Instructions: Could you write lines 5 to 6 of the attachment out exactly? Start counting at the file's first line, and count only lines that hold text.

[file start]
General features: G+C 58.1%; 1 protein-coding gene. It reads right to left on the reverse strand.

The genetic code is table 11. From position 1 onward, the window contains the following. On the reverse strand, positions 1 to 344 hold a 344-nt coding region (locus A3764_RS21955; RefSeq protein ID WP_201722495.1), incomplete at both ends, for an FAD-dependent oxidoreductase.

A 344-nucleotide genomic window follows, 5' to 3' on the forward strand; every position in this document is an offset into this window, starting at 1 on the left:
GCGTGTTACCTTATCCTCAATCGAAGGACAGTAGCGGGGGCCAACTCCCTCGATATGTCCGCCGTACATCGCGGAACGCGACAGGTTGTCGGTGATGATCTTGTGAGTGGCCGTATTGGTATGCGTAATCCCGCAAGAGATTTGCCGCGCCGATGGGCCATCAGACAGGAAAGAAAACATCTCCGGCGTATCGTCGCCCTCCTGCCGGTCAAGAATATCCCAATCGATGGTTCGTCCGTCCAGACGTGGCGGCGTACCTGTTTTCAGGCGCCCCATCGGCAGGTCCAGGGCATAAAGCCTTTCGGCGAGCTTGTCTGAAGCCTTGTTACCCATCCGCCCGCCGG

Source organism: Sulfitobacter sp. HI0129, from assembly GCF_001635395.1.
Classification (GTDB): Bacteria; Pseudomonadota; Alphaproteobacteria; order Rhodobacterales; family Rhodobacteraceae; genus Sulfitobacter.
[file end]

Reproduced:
Source organism: Sulfitobacter sp. HI0129, from assembly GCF_001635395.1.
Classification (GTDB): Bacteria; Pseudomonadota; Alphaproteobacteria; order Rhodobacterales; family Rhodobacteraceae; genus Sulfitobacter.